Ted's Math World Calculator Magic #1:

Programming a Four-Function Calculator

Powers, roots, compound interest, trigonometry, logarithms — all these things are possible even on the simplest of units, if you know how.  One could simply purchase a scientific calculator from Hewlett-Packard or Texas Instruments; or else you could enjoy mastering the power of the $4 solar unit that you received in your Christmas stocking or as an advertising promotion.  The results will be perfectly useful, and you can amaze your friends and win barroom bets in the process.

This discussion covers only features that apply to my related pages on specialized calculator application.  Extensive use is made of the Memory and Constant features; but usage of the Percent function isn't covered at all, it being self-explanatory.


Important: There are two basic types of of calculator logic:

Just as important:  There are two types of algebraic logic: Casio-style, and virtually all others.  Many retailers such as Radio Shack market units with their own logos, but which are manufactured by other companies.  If you are not sure of your brand's origin, then perform the following test:

Enter 2 × 3 =.  The display will show a {6}.  Now, without clearing, enter 4 =.  If the display shows a {4}, then your unit has Casio-style logic; others will read {8} in the display.

Note: Some newer cheapo Casios don't behave like their predecessors, choosing instead to emulate their inferior competition.  This disappoints me; but more importantly, you need to run the test no matter what.


Every pocket calculator has a built-in constant feature, meaning that you can establish a fixed multiplier or divisor to save steps in repetitive calculations.  Although I am a strong detractor of substituting 'K' for 'C' in general (names such as "Kalico Kitchen" and "Krispy Kreme" turn my stomach), but it has a valuable application for us programmers.  Henceforth, this function will be designated as Konstant or perhaps simply K, so as to differentiate from the algebraic meaning of 'constant'.  In keeping with this protocol, Casio units display a 'K' when the Konstant mode is activated.

The following examples set a Konstant value of 2 in order to double a series of numbers:


For Casio models: the Konstant is initialized by a double entry of the arithmetic operator:

Konstant mode also is available for the other three arithmetic operators, as follows.



When using Konstant mode, it can be useful to think of the mnemonic aids — or even mouth them — during a calculation; it may help you to keep track of what you are doing.  Note also that the Casio setup is somewhat more intuitive, in that the Konstant value always is entered first.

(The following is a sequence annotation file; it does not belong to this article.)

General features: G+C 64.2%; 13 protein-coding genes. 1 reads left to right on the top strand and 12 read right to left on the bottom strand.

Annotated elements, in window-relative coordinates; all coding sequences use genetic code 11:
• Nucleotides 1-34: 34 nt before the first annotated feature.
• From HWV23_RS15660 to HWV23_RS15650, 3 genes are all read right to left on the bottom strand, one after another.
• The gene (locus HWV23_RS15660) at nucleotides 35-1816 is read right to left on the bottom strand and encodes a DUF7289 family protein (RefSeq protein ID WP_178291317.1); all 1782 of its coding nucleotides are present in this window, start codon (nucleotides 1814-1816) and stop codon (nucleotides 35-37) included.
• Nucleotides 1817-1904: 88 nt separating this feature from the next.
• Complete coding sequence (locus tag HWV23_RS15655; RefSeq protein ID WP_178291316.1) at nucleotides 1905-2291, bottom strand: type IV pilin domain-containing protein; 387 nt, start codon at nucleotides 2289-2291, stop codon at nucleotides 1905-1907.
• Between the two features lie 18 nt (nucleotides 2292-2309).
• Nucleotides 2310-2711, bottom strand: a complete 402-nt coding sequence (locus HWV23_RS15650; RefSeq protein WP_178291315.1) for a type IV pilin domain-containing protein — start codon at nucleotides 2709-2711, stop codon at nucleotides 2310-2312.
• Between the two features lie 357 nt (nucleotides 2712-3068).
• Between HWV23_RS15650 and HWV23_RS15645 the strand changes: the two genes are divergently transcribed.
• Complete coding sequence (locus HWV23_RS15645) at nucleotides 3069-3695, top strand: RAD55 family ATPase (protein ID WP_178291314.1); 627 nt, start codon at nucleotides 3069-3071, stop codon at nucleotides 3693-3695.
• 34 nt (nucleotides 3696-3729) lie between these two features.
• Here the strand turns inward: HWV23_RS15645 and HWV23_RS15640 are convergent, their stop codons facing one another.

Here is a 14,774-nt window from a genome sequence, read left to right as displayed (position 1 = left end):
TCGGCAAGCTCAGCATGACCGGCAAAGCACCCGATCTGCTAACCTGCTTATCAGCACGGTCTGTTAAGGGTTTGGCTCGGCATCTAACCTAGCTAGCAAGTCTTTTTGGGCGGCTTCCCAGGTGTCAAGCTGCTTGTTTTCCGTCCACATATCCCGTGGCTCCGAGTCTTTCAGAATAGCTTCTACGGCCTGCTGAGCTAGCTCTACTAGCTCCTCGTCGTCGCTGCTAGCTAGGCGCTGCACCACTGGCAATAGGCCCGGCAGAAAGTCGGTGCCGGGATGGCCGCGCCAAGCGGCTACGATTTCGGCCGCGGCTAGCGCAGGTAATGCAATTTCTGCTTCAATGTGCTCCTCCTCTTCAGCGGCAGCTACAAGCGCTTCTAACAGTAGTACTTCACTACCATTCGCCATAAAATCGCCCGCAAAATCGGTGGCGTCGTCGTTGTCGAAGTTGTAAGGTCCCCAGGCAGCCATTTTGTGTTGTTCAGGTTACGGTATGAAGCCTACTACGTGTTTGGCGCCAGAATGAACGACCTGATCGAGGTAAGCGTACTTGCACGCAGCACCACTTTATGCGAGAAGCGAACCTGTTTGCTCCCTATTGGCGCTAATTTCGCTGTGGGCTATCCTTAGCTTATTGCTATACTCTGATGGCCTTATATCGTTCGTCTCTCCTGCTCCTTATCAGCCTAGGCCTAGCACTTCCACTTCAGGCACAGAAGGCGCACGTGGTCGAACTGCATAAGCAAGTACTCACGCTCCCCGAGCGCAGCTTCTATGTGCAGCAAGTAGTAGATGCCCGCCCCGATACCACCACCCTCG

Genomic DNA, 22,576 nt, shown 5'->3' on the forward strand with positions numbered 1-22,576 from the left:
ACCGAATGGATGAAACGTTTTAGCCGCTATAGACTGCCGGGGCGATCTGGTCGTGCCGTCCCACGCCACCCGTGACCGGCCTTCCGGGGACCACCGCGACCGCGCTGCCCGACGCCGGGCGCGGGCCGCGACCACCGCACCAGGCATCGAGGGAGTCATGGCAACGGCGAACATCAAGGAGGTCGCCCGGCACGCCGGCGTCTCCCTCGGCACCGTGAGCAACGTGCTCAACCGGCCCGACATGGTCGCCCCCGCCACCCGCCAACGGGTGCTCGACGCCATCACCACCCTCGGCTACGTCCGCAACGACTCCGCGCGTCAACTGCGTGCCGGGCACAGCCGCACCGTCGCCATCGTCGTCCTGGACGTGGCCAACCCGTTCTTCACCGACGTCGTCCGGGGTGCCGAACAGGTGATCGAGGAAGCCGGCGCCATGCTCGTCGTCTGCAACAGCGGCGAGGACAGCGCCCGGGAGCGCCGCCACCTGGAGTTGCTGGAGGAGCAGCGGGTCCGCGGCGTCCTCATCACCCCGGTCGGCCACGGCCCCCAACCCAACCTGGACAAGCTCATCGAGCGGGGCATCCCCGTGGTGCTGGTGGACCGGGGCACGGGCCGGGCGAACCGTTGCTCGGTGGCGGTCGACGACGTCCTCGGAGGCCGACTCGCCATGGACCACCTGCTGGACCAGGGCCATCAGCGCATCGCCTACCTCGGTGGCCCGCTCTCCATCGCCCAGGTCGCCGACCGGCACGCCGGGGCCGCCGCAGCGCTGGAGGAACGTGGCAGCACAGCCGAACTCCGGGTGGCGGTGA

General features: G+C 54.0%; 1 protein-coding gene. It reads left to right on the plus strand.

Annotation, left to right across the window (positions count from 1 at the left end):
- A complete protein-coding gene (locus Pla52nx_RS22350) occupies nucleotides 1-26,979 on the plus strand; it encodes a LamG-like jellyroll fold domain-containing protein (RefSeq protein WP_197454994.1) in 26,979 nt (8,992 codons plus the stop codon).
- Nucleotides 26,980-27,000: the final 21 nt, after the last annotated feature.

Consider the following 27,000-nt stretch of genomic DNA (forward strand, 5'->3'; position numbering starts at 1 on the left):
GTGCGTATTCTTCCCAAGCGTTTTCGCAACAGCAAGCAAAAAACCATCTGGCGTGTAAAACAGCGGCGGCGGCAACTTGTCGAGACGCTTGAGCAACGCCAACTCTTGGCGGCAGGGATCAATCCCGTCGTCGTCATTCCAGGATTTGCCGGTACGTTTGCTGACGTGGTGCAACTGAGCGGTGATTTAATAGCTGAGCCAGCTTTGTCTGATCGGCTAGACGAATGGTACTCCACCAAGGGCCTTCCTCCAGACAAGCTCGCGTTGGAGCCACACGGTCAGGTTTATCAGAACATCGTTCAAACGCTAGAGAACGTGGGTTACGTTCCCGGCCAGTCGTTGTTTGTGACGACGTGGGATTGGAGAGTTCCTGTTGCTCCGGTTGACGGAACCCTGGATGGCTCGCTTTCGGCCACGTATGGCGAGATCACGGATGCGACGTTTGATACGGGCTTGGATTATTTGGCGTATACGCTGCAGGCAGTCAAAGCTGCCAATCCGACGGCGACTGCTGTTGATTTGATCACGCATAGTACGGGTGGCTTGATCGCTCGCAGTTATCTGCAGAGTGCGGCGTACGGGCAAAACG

Important:  In order to accommodate all types of calculators in program code, the multiplication constant will be denoted as a generic ×(×).  Only Casio users will enter the second '×'.

Equally important:  Some Casios behave differently from others in Konstant mode, regarding their treatment of the M+ and M- keys.  After clearing anything in memory, run this test:

Enter 4 ×× M+ =

If the display shows a 64, then you have an "active" model, which allows the usage of M+ and M- without disrupting the Konstant series.  42 will be in memory, and 43 is the active number.  In other words, pressing M+ includes the function of an equal sign, multiplying the total by 4 as it is copied to memory.

If the display shows a 16, then you have a "passive" model, which allows M+ and M- to cancel Konstant mode.  Pressing M+ placed 42 into memory all right, but the equal sign did nothing.  Passive Casios and other brands need to use an extra equal sign in the code sequence: 4 ×(×) = M+ =

Note: "Active" units save one keystroke on each loop of this type, and this savings is not optional.  Remember that the memory key serves double duty; entering the extra equal sign would add an unwanted increment to the exponent in this particular calculation.


Reciprocals also are handled differently by the two types of logic.  If the display shows {8.7} and you wish to take its reciprocal, 1/8.7:

Dividing the {display} into another number is slightly different.  Example: divide {17} into 3:


Your calculator might have only a 3-key memory setup; that is, it will have a dual-function MRC button.  One keypress recalls the memory, and a second keypress clears it.  A 4-key setup is preferable, because it is useful to be able to clear the memory and re-use it during a calculation.  One works around that limitation with the following generic protocol:


A final note: many online arithmetic calculators — even some on purportedly instructional sites — do not feature a Konstant mode.  That careless omission cripples the utility's functionality, rendering all such sites unsuitable for our purposes.  If you are running Microsoft Windows, then you can use its excellent calculator utility.  I have no familiarity with the offerings of other PC operating systems.

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